Pubdate: Mon, 18 Apr 2016
Source: London Free Press (CN ON)
Copyright: 2016 The London Free Press
Author: Dale Carruthers


Pro-marijuana activists hope the prime minister's pledge to legalize 
pot stops London police from cracking down on this week's so-called 
420 demonstration.

Wednesday marks the first 420 event, a global movement held each 
April 20 to celebrate cannabis culture and push for its legalization, 
since Justin Trudeau took office promising to liberalize Canada's pot law.

In last year's throne speech, the new federal Liberal government 
vowed to legalize, regulate and restrict access to marijuana.

While their counterparts in other Canadian cities like Toronto and 
Ottawa turn a blind eye to public puffing at the gatherings, London 
police have had a zero-tolerance approach for the past five years, 
arresting and charging anyone who takes a toke at Victoria Park.

"It would seem reasonable to tolerate the event as most other police 
forces do," said London 420 organizer Eric Shepperd.

Last year, more than a dozen officers kept close watch on protesters 
who gathered near the park bandshell, even bringing a large mobile 
surveillance camera to record the demonstration. When the clock 
struck 4:20 p.m., a man carrying a medical-marijuana licence took a 
hit from a pipe and was promptly arrested by police, who said his 
paperwork had expired.

Before 2011, hundreds of people flocked to Victoria Park and openly 
smoked marijuana on April 20.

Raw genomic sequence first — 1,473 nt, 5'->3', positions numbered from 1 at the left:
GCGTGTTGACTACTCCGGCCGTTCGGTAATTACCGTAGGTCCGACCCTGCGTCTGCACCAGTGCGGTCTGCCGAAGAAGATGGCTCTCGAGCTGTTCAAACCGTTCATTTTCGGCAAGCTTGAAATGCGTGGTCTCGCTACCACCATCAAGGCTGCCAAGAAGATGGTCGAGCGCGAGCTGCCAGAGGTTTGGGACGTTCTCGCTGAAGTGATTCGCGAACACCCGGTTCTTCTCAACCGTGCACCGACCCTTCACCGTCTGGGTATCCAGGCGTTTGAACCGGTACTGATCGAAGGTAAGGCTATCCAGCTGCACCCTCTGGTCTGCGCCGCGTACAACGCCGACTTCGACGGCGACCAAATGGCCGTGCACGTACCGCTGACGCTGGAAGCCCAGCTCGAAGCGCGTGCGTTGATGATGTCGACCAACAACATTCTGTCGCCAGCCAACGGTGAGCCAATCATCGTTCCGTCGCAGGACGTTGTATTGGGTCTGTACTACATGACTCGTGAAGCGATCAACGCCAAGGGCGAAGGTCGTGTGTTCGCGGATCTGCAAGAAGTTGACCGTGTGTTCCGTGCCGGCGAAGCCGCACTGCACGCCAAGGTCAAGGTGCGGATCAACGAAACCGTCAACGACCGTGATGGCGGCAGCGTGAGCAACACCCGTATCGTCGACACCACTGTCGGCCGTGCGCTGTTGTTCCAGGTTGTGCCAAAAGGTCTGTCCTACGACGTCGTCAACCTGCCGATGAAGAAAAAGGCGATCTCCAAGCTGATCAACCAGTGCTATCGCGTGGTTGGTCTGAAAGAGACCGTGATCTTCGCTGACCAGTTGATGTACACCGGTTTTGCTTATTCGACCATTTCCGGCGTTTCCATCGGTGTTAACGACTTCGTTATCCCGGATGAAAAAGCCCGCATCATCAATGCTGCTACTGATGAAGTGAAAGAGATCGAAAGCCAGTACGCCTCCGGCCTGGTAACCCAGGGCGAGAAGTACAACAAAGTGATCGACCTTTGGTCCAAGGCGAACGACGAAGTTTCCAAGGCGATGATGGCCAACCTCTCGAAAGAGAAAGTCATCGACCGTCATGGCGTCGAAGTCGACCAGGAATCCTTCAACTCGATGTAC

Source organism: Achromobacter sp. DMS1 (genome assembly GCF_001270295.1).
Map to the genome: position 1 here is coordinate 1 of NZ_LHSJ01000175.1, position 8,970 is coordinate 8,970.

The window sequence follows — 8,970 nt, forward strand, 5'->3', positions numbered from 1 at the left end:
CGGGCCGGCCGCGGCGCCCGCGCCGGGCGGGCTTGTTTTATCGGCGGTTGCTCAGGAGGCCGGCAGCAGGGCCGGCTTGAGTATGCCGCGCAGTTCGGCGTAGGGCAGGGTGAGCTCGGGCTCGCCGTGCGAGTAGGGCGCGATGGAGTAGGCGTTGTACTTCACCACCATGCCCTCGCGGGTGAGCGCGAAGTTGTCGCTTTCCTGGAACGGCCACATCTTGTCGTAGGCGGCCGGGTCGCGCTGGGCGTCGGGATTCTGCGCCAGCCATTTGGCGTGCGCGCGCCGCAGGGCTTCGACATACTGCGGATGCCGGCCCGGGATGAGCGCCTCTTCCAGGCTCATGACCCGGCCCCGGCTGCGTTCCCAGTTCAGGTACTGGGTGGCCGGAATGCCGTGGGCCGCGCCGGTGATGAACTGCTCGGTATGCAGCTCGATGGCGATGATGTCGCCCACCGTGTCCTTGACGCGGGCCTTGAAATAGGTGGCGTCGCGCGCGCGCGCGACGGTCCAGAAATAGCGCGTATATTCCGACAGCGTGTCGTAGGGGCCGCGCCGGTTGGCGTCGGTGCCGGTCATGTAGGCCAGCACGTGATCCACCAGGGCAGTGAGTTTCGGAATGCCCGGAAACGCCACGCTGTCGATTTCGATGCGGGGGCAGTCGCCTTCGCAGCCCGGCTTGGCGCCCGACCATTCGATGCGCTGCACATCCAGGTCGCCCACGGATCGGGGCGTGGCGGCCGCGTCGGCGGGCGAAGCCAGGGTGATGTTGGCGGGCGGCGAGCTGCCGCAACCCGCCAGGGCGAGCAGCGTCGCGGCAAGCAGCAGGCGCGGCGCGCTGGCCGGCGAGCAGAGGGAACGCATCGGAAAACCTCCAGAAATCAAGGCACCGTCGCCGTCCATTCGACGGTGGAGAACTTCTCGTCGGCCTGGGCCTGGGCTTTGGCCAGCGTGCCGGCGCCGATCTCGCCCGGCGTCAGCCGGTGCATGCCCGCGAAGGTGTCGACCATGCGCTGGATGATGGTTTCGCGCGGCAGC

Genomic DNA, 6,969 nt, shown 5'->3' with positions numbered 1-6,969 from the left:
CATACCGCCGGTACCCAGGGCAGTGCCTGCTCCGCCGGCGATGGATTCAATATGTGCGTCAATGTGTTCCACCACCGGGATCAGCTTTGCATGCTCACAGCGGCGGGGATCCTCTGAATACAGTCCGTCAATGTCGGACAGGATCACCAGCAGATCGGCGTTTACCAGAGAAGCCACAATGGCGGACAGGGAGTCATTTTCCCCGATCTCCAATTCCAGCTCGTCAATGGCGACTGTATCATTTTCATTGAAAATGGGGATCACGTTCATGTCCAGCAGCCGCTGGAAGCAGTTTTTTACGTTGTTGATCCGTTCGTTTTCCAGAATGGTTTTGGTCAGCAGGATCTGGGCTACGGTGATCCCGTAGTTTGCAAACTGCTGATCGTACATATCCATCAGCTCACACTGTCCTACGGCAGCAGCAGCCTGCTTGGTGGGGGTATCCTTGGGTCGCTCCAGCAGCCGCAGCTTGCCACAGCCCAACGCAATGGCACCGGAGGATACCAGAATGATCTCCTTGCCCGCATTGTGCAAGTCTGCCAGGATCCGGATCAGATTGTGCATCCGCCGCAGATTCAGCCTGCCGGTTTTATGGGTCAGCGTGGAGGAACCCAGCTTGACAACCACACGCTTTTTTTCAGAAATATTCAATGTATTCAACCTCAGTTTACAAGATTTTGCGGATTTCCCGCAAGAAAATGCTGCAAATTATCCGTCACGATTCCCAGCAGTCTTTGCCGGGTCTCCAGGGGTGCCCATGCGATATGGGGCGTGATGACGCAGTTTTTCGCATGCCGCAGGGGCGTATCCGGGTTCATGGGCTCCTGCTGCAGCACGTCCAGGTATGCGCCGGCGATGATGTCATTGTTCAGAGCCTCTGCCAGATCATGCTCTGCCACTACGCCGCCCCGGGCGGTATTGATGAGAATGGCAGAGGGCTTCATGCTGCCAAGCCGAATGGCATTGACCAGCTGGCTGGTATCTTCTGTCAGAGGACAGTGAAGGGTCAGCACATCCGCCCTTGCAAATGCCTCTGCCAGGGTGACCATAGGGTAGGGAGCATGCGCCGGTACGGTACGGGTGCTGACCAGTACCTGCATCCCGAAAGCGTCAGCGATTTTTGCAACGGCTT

But that changed when former police chief Brad Duncan took over, 
replacing predecessor Murray Faulkner.

"I think it was just the optics of having a thousand people in the 
park, in 2010, smoking marijuana," Shepperd said of the ensuing 
crackdown, calling it "a reactionary move."

Critics have blasted the heavy-handed approach, saying it's a waste 
of police resources.

It's unclear what the police will do Wednesday.

"It's still an illegal activity." a police spokesperson said when 
asked if the zero-tolerance policy on marijuana use will be enforced.

Under Canadian law, marijuana is considered a controlled substance.

Hundreds of people are expected to attend the London demonstration. 
Weather has played a major factor in crowd size during past years, 
but forecasters are calling for sunny skies and a daytime high of 18 
C Wednesday.

Marijuana has been a divisive issue since Trudeau made the election 
promise to legalize the drug, a move that could create up to $5 
billion in tax revenues, according to a recent report from CIBC World Markets.

But it's not about creating a cash cow, Trudeau has said, and that 
all revenues will be used to address mental-health and addictions issues.

The Liberals have tapped former Toronto police chief Bill Blair, now 
an MP for Scarborough Southwest, to play a lead role in the 
legalization process. 
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